It would be a severe misstep for the County Council to implement a drink tax in Allegheny County. Though we have heard from tavern owners in opposition to the tax, we haven’t heard from a lot of tavern patrons. Eventually this tax will trickle down to middle and working class people who like to go out for a drink.
Americans are notorious for our strange relationship with alcohol. Religiosity has something to do with it – after all taxes on alcohol and cigarettes are commonly called “sin taxes” – but it’s about time that we grew up as a nation. Anyone who’s been to the Plymouth Colony in Massachusetts can tell you that the Puritans, our original cultural policemen, drank beer in quantities we would now view as decidedly immoderate.
A tax on drink hurts taverns and their patrons. Which demographic of patron will be hurt the most? The working class – any additional tax on alcohol distributes the burden of collective revenue unfairly on those who have the least amount of money to pay for those taxes. For the tax on cigarettes this is understandable; we have long known that cigarettes kill and it is in the public interest to decrease the number of cigarette smokers.
Alcohol is a different substance and one that, unlike cigarettes, is determined by the individual’s relationship with it. There are significant health risks in drinking immoderately. There are also public risks. Drunk driving should be penalized, perhaps, even more heavily than it is now and particularly for repeat offenders.
However unlike cigarettes, where exposure increases one’s chances of getting cancer exponentially, the moderate use of alcohol has been shown to be, well, somewhat healthy. It’s not as healthy as going for a jog but there is nothing wrong with a glass of wine a few times a week. The majority of drinkers are moderate in their consumption but we make laws that seek to passively impose an abstentious morality on people that don’t want it.
A good, reasonably priced drink, is one of those quiet luxuries that crosses class divides: an investment banker and a welder can both share an affinity for Belgium beer and afford to do so. A strapped for cash graduate student and a successful lawyer can both order the same glass of Pinot Grigio at an Italian restaurant in Oakland and be, at least in terms of food and drink, equal patrons.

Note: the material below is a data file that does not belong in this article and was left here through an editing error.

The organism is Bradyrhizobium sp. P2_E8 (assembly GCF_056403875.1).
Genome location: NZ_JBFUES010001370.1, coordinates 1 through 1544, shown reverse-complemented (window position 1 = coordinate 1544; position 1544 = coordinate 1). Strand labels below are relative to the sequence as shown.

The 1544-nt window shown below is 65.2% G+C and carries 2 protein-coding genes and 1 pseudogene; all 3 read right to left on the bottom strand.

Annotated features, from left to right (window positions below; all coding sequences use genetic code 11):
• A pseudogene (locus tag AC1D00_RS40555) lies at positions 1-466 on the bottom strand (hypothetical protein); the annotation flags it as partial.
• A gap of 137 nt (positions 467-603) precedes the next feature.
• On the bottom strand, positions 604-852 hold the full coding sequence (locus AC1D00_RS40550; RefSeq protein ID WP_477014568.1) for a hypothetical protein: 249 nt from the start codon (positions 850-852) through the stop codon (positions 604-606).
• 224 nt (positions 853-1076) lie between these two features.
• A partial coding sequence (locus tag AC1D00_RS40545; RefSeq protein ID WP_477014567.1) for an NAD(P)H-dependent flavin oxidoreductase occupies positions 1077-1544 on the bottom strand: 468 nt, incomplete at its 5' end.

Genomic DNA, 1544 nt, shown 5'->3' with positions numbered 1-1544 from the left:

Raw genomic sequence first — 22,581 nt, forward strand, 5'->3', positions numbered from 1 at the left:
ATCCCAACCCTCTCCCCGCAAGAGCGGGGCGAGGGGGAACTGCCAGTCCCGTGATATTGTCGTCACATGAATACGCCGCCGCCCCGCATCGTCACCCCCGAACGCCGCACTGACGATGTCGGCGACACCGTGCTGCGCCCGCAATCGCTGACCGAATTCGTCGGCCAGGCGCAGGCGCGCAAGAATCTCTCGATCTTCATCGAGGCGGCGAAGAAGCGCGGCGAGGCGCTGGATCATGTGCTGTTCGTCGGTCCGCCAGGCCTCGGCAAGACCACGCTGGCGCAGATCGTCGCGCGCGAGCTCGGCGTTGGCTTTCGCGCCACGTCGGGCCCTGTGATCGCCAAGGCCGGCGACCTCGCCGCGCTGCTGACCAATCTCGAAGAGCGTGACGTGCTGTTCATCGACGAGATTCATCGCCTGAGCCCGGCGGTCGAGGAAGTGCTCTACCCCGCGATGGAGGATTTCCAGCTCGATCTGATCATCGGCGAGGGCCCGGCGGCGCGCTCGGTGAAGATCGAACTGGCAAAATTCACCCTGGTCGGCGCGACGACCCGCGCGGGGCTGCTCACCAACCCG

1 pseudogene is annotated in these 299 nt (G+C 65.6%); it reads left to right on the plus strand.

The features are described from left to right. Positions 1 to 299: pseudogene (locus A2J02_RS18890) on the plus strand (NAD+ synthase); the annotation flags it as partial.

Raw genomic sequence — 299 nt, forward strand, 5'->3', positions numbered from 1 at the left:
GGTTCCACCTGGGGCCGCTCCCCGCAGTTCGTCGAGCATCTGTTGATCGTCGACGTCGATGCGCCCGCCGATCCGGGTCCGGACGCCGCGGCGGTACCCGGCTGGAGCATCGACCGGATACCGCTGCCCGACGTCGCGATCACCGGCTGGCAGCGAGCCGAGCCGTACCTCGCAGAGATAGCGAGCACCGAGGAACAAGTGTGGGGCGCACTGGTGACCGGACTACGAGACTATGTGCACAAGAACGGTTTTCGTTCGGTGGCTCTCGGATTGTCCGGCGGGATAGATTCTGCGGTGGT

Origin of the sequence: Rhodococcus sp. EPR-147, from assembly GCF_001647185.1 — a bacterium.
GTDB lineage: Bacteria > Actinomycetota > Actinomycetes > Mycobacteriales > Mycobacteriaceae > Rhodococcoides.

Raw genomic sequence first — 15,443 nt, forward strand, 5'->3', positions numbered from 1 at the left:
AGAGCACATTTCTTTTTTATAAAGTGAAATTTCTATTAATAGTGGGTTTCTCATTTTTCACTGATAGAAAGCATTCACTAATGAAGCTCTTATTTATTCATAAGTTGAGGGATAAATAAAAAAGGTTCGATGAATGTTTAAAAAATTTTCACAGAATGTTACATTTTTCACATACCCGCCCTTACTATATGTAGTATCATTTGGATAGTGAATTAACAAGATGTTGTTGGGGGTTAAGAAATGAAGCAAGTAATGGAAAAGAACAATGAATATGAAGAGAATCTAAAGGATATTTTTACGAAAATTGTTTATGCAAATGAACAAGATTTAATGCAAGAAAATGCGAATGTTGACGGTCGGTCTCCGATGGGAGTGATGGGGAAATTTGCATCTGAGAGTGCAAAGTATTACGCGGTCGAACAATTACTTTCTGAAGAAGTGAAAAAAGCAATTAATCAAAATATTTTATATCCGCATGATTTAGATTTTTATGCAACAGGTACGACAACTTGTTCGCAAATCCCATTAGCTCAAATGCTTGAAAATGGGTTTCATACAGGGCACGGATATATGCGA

Any ten percent drink tax won’t break the bank of most people, but it may make them think twice about going out for a drink. On a $4 glass of beer, a ten percent tax would increase that drink to $4.40. If a person drinks four of those beers a week at a local bar (certainly not an immoderate amount), that is an increase from $16 a week to $17.60. In a year that’s the difference between spending $832 dollars on weekly drink compared to $915.
To a person who is making eighty thousand dollars a year, the $83 difference isn’t that much. To a person who makes twenty thousand dollars a year it is. Critics would say that if a person is one a shoestring budget then they shouldn’t be out at a bar drinking. To say this is not to understand the social motivations for doing so. Meeting friends for a drink is one of the cheapest ways to socialize in the evening, particularly those strapped for cash and for young people. It is far cheaper to have a drink than to see a movie – it is cheaper to have a drink than to go to a play or museum – in some places, it is cheaper than a latte.
For all the lip service by public officials in Pittsburgh about economic development and especially the declining number of young people, it is amazing that the County Council would consider a tax that would hurt businesses and disproportionably hurt young drinkers and the working class. A sin tax on drink, whether used on transportation or whatever, does exactly that. It’s a backward step from a region that, frankly, can’t afford any more backward steps being made by their government.